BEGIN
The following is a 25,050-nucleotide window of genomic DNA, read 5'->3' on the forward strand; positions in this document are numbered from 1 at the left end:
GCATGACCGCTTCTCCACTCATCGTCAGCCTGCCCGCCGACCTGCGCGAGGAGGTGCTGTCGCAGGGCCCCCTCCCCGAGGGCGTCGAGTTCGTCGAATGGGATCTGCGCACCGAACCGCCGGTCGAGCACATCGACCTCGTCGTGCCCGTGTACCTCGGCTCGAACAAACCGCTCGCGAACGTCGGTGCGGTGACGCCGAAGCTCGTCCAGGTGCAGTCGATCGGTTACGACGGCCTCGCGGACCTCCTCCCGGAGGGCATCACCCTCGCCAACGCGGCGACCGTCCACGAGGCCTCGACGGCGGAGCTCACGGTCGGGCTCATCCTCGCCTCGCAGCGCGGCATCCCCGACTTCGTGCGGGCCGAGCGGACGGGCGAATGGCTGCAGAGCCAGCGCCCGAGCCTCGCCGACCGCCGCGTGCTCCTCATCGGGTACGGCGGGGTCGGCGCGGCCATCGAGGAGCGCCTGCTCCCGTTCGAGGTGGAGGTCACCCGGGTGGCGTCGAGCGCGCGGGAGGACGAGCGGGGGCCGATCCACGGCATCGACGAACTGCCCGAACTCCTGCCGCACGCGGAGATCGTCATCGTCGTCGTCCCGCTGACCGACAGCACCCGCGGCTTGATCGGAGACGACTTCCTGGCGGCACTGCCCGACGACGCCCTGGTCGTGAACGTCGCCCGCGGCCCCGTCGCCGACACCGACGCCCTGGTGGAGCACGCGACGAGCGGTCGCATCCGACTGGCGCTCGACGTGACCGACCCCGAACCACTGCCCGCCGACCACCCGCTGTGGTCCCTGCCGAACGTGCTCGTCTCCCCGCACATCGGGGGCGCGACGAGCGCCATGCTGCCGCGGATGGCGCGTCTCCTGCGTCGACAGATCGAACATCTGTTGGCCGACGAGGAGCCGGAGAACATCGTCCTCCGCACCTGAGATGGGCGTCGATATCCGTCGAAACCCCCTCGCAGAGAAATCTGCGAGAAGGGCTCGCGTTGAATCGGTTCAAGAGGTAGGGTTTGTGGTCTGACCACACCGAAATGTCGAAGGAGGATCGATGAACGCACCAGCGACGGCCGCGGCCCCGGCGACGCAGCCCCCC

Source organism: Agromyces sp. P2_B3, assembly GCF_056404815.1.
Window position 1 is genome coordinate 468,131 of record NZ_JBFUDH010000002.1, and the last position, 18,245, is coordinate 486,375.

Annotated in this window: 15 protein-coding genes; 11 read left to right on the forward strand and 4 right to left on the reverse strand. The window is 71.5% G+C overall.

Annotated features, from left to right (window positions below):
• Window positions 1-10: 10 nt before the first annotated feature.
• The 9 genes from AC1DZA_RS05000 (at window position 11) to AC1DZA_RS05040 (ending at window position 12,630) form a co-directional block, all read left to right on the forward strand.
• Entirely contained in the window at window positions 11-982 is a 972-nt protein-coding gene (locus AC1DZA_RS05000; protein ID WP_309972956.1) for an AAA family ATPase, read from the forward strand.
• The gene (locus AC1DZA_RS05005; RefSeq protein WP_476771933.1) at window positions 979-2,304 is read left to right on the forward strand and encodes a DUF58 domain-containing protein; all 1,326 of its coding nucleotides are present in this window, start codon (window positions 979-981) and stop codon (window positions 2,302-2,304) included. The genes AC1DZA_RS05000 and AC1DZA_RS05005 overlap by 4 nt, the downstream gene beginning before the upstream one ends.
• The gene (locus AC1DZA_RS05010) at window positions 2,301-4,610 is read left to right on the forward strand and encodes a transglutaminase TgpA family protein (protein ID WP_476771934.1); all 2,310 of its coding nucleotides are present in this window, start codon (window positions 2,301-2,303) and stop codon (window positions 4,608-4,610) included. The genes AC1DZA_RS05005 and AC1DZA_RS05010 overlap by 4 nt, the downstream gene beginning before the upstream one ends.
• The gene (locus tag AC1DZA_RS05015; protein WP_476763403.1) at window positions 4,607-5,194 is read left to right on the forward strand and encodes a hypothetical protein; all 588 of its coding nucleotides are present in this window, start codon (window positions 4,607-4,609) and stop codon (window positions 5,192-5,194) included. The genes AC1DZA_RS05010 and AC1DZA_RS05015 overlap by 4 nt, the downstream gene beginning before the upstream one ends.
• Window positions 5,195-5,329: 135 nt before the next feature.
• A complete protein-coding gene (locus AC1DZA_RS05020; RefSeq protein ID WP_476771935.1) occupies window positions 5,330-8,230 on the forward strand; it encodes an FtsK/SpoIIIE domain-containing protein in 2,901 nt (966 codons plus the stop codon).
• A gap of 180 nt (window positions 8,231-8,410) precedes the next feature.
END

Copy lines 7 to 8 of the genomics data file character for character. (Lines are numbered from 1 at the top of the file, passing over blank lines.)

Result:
• Window positions 1-10: 10 nt before the first annotated feature.
• The 9 genes from AC1DZA_RS05000 (at window position 11) to AC1DZA_RS05040 (ending at window position 12,630) form a co-directional block, all read left to right on the forward strand.